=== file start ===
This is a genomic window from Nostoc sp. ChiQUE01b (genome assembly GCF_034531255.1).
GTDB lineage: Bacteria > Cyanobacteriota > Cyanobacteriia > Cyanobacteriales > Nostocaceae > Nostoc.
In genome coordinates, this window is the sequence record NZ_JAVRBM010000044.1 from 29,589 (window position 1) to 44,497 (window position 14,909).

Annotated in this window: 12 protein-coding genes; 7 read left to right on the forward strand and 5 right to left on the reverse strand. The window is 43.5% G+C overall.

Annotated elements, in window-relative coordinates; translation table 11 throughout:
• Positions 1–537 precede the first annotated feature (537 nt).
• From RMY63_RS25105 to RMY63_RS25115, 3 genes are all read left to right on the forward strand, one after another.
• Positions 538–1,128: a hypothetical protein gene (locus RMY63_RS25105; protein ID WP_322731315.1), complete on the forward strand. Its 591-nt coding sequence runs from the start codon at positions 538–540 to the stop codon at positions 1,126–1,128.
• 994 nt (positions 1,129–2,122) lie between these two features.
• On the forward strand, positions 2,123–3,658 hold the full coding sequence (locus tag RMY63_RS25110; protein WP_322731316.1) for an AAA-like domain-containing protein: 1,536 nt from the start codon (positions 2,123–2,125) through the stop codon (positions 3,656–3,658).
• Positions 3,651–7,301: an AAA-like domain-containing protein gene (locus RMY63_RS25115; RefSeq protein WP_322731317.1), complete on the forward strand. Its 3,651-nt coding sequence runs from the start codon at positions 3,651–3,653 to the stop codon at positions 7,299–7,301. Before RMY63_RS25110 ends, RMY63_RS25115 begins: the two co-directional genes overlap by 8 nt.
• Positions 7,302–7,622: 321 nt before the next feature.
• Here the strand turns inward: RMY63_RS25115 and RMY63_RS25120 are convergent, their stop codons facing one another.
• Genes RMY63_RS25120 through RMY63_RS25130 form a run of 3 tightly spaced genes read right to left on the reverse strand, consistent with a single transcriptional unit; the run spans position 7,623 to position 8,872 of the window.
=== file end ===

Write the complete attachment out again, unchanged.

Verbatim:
This is a genomic window from Nostoc sp. ChiQUE01b (genome assembly GCF_034531255.1).
GTDB lineage: Bacteria > Cyanobacteriota > Cyanobacteriia > Cyanobacteriales > Nostocaceae > Nostoc.
In genome coordinates, this window is the sequence record NZ_JAVRBM010000044.1 from 29,589 (window position 1) to 44,497 (window position 14,909).

Annotated in this window: 12 protein-coding genes; 7 read left to right on the forward strand and 5 right to left on the reverse strand. The window is 43.5% G+C overall.

Annotated elements, in window-relative coordinates; translation table 11 throughout:
• Positions 1–537 precede the first annotated feature (537 nt).
• From RMY63_RS25105 to RMY63_RS25115, 3 genes are all read left to right on the forward strand, one after another.
• Positions 538–1,128: a hypothetical protein gene (locus RMY63_RS25105; protein ID WP_322731315.1), complete on the forward strand. Its 591-nt coding sequence runs from the start codon at positions 538–540 to the stop codon at positions 1,126–1,128.
• 994 nt (positions 1,129–2,122) lie between these two features.
• On the forward strand, positions 2,123–3,658 hold the full coding sequence (locus tag RMY63_RS25110; protein WP_322731316.1) for an AAA-like domain-containing protein: 1,536 nt from the start codon (positions 2,123–2,125) through the stop codon (positions 3,656–3,658).
• Positions 3,651–7,301: an AAA-like domain-containing protein gene (locus RMY63_RS25115; RefSeq protein WP_322731317.1), complete on the forward strand. Its 3,651-nt coding sequence runs from the start codon at positions 3,651–3,653 to the stop codon at positions 7,299–7,301. Before RMY63_RS25110 ends, RMY63_RS25115 begins: the two co-directional genes overlap by 8 nt.
• Positions 7,302–7,622: 321 nt before the next feature.
• Here the strand turns inward: RMY63_RS25115 and RMY63_RS25120 are convergent, their stop codons facing one another.
• Genes RMY63_RS25120 through RMY63_RS25130 form a run of 3 tightly spaced genes read right to left on the reverse strand, consistent with a single transcriptional unit; the run spans position 7,623 to position 8,872 of the window.